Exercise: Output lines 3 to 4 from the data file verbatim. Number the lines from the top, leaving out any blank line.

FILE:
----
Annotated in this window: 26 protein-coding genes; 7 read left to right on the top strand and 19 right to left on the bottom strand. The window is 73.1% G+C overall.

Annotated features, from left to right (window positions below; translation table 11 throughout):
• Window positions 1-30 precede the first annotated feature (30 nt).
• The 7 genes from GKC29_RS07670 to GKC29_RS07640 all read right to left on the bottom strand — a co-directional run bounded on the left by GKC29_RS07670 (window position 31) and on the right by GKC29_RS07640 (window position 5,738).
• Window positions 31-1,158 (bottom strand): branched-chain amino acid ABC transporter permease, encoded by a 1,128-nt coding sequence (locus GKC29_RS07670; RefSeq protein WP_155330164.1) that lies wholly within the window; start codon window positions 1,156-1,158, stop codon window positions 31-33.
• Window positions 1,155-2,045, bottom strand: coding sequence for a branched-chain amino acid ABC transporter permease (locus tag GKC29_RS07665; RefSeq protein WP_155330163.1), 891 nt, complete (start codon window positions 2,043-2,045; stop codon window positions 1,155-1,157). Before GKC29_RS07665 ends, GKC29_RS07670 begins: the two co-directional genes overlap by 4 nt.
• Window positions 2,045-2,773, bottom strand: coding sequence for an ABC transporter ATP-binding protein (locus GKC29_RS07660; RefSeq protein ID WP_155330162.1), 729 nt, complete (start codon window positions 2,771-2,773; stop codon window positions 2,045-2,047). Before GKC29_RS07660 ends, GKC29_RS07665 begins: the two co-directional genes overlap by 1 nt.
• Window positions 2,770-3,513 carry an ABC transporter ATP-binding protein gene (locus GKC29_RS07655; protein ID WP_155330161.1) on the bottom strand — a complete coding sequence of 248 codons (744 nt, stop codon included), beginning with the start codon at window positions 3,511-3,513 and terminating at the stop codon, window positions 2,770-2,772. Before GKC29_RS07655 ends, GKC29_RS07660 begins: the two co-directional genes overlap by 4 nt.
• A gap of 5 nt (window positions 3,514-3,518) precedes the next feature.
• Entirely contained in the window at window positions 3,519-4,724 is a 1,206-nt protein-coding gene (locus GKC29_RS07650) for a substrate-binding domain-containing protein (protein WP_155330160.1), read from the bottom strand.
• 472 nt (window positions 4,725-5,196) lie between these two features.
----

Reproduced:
• Window positions 1-30 precede the first annotated feature (30 nt).
• The 7 genes from GKC29_RS07670 to GKC29_RS07640 all read right to left on the bottom strand — a co-directional run bounded on the left by GKC29_RS07670 (window position 31) and on the right by GKC29_RS07640 (window position 5,738).